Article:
April 1998

The Path to Salvation: A Manual of Spiritual Transformation.  By St. Theophan the Recluse. St. Herman of Alaska Brotherhood (St. Paisius Abbey, 7777 Martinelli, Box 130, Forestville CA 95436). 366 pages. $19.95.

While we have all seen the recent bloodless revolution that brought an end to Communist Russia, few are alive who remember the Bolshevik Revolution of 1917 that brought an end to imperial Orthodox Russia. It was in this earlier era that Theophan, Bishop of Tambov and Shatsk (1815-1894), lived, preached, prayed, and wrote. This is one of several books he composed.

Theophan was glorified (canonized) by the “Tsarist” Russian Church outside of Russia in 1988. This Church is a successor to what was before the 1917 Revolution the Holy Synod of the Patriarch of Moscow. This Synodal Church, as it is commonly called today, has monasteries throughout the world. Fr. Seraphim Rose belonged to this jurisdiction, and he translated the first part of this book before his death a few years ago. Soon after his death, his St. Herman of Alaska Brotherhood, which finished the translation, went under an even more traditionalist jurisdiction, the Old-Calendar Greek Orthodox. Amid these ecclesiastical shifts, the Brotherhood has done a service to the Christian world by making available Theophan’s gem, The Path to Salvation.

This is not a Western, systematic treatment of spirituality, despite the word “manual” in the subtitle. In actuality, the author rejects any scholastic approach. This “manual” might be more accurately described as a bouquet of spiritual insights arranged in a flowing pattern from smaller flowers to larger ones. The former refer to infants, children, and youth, while the latter refer to maturing Christians.

Although written in the 19th century, it is steeped in the long tradition of Byzantine mystical and patristic thought. Several themes from that tradition arise frequently. One is the relationship between grace and freedom. Although a Western Christian might be inclined to interpret this discussion through the lens of the Augustinian-Pelagian controversy, he should refrain from doing so. Instead, he should simply understand that St. Theophan’s exhortations to perform good works are also exhortations to surrender to God’s grace.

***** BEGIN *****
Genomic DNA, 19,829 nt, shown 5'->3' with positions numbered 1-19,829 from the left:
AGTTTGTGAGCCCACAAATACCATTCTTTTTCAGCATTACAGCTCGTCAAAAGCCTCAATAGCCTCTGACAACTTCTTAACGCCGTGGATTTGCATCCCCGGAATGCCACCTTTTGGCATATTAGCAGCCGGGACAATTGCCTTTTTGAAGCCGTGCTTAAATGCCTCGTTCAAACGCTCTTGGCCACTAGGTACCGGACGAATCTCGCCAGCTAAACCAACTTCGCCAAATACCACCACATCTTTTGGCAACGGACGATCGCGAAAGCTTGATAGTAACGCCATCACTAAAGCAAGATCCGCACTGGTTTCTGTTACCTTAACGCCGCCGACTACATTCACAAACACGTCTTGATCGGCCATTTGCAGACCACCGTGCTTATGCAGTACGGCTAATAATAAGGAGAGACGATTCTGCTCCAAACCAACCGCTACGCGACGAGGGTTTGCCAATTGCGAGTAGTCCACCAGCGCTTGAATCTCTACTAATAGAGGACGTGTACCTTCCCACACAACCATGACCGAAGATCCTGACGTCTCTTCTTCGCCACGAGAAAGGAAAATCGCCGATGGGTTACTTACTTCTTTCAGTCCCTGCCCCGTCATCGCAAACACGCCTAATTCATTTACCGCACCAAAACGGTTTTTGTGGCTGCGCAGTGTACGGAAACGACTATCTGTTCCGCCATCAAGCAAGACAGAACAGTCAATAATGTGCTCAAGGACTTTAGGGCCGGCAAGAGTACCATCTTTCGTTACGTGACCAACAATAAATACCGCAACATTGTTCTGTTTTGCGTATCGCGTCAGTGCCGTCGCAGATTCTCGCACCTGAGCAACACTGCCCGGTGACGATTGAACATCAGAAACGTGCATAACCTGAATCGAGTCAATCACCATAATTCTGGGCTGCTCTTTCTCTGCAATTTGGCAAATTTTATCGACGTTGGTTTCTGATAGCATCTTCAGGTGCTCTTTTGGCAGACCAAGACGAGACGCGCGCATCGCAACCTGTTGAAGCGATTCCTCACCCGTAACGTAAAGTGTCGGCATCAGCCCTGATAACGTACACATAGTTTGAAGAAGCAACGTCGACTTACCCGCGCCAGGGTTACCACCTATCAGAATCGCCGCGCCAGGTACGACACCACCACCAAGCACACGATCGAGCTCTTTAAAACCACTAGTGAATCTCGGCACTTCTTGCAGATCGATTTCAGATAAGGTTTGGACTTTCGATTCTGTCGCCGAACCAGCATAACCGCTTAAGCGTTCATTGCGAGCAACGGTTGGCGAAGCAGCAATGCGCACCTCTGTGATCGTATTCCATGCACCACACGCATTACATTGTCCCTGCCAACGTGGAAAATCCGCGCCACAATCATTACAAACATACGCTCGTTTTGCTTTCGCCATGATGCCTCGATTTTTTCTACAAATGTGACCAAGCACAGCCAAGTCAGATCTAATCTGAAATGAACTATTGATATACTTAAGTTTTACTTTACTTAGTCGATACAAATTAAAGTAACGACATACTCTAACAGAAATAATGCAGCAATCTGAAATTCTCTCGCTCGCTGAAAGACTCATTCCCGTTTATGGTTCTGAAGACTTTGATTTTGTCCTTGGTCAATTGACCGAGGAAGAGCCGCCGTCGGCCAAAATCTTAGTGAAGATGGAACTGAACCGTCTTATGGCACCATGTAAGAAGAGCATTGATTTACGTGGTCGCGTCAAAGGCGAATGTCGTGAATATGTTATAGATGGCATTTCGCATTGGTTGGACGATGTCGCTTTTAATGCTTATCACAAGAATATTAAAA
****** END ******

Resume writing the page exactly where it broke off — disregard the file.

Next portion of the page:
Unlike Western theology, which divided into various specializations during the 18th century, Eastern theology experienced no rationalistic Enlightenment and has maintained a more “unified” perspective. Thus, where Catholic and Protestant theologians treat moral theology and spiritual theology as separate specializations, St. Theophan writes a treatise that treats the moral life as exactly the life in the Holy Spirit.

There are three parts to this book. The first part answers the question: How does the Christian life begin in us? Here his primary concern is the “church-centered life” of children. In the second part, he concentrates on repentance and the mystery of awakening (conversion) in the Christian who was baptized as an infant. For example, he writes, “From somewhere something enters within and the voice of the conscience distinctly utters: ‘Remember from where you have fallen,’ which totally overwhelms the person who has forgotten. One may attribute all conversions after youthful falls to this.”

The third part addresses those concerns that confront a maturing spiritual life. St. Theophan provides guidance on how to keep the Spirit of New Life developing. Here he invokes govenie, “the grace-filled means for educating and strengthening the spiritual life.” Govenie refers both to the ascetic practices in preparation for the reception of the Mysteries (Sacraments) and to the receiving of the Mysteries of Penance and Communion.

This book may nourish those who crave a more traditional Christian spirituality. The reader should be alerted, however, that delving seriously into this book will demand great commitment. It might best be read with the guidance of a spiritual director (or “spiritual father”) who has some familiarity with mystical spirituality.

If God is calling one to a deeper awakening to His grace in one’s life, this book could aid in that purification and illumination.

- Mark E. Gintner





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